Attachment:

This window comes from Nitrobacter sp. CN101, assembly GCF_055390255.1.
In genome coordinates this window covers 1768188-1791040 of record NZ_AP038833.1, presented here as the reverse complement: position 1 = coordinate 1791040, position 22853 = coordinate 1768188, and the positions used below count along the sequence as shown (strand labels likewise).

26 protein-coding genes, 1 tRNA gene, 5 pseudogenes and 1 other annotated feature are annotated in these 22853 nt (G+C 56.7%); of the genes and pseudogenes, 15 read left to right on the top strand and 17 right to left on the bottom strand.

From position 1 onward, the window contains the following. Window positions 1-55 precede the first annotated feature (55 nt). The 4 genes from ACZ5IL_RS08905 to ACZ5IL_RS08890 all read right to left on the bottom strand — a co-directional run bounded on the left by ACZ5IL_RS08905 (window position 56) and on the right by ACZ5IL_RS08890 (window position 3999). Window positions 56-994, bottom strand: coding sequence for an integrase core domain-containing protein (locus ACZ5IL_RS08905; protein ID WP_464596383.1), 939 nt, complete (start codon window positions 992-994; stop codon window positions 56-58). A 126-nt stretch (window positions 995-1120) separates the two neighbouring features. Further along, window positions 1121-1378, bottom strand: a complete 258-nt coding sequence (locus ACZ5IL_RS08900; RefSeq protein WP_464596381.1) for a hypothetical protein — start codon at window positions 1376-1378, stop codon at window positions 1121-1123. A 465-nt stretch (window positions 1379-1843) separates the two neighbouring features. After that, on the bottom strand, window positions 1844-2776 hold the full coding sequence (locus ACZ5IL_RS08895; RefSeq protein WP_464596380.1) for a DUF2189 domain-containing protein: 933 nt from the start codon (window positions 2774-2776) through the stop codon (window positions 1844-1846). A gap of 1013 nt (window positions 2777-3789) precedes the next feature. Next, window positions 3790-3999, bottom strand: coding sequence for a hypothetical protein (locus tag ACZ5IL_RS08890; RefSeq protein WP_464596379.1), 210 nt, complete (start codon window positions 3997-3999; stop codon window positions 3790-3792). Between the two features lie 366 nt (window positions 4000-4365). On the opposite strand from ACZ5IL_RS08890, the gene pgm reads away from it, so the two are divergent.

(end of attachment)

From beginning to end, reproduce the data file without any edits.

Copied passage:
This window comes from Nitrobacter sp. CN101, assembly GCF_055390255.1.
In genome coordinates this window covers 1768188-1791040 of record NZ_AP038833.1, presented here as the reverse complement: position 1 = coordinate 1791040, position 22853 = coordinate 1768188, and the positions used below count along the sequence as shown (strand labels likewise).

26 protein-coding genes, 1 tRNA gene, 5 pseudogenes and 1 other annotated feature are annotated in these 22853 nt (G+C 56.7%); of the genes and pseudogenes, 15 read left to right on the top strand and 17 right to left on the bottom strand.

From position 1 onward, the window contains the following. Window positions 1-55 precede the first annotated feature (55 nt). The 4 genes from ACZ5IL_RS08905 to ACZ5IL_RS08890 all read right to left on the bottom strand — a co-directional run bounded on the left by ACZ5IL_RS08905 (window position 56) and on the right by ACZ5IL_RS08890 (window position 3999). Window positions 56-994, bottom strand: coding sequence for an integrase core domain-containing protein (locus ACZ5IL_RS08905; protein ID WP_464596383.1), 939 nt, complete (start codon window positions 992-994; stop codon window positions 56-58). A 126-nt stretch (window positions 995-1120) separates the two neighbouring features. Further along, window positions 1121-1378, bottom strand: a complete 258-nt coding sequence (locus ACZ5IL_RS08900; RefSeq protein WP_464596381.1) for a hypothetical protein — start codon at window positions 1376-1378, stop codon at window positions 1121-1123. A 465-nt stretch (window positions 1379-1843) separates the two neighbouring features. After that, on the bottom strand, window positions 1844-2776 hold the full coding sequence (locus ACZ5IL_RS08895; RefSeq protein WP_464596380.1) for a DUF2189 domain-containing protein: 933 nt from the start codon (window positions 2774-2776) through the stop codon (window positions 1844-1846). A gap of 1013 nt (window positions 2777-3789) precedes the next feature. Next, window positions 3790-3999, bottom strand: coding sequence for a hypothetical protein (locus tag ACZ5IL_RS08890; RefSeq protein WP_464596379.1), 210 nt, complete (start codon window positions 3997-3999; stop codon window positions 3790-3792). Between the two features lie 366 nt (window positions 4000-4365). On the opposite strand from ACZ5IL_RS08890, the gene pgm reads away from it, so the two are divergent.